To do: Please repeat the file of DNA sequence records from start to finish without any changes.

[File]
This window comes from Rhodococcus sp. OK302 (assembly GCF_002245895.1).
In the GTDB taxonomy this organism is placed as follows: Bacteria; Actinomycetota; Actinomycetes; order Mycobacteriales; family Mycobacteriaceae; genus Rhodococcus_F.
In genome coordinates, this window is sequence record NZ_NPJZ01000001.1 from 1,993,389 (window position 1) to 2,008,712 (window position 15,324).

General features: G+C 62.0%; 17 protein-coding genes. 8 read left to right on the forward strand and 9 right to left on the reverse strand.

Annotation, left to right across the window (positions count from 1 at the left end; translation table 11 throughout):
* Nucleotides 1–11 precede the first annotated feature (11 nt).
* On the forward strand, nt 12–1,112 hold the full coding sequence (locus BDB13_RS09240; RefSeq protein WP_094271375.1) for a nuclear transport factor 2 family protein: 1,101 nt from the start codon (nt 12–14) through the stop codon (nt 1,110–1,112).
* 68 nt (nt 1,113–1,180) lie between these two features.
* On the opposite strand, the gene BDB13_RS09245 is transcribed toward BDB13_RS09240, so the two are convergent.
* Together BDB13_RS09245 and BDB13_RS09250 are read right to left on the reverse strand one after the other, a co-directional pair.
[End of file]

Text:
This window comes from Rhodococcus sp. OK302 (assembly GCF_002245895.1).
In the GTDB taxonomy this organism is placed as follows: Bacteria; Actinomycetota; Actinomycetes; order Mycobacteriales; family Mycobacteriaceae; genus Rhodococcus_F.
In genome coordinates, this window is sequence record NZ_NPJZ01000001.1 from 1,993,389 (window position 1) to 2,008,712 (window position 15,324).

General features: G+C 62.0%; 17 protein-coding genes. 8 read left to right on the forward strand and 9 right to left on the reverse strand.

Annotation, left to right across the window (positions count from 1 at the left end; translation table 11 throughout):
* Nucleotides 1–11 precede the first annotated feature (11 nt).
* On the forward strand, nt 12–1,112 hold the full coding sequence (locus BDB13_RS09240; RefSeq protein WP_094271375.1) for a nuclear transport factor 2 family protein: 1,101 nt from the start codon (nt 12–14) through the stop codon (nt 1,110–1,112).
* 68 nt (nt 1,113–1,180) lie between these two features.
* On the opposite strand, the gene BDB13_RS09245 is transcribed toward BDB13_RS09240, so the two are convergent.
* Together BDB13_RS09245 and BDB13_RS09250 are read right to left on the reverse strand one after the other, a co-directional pair.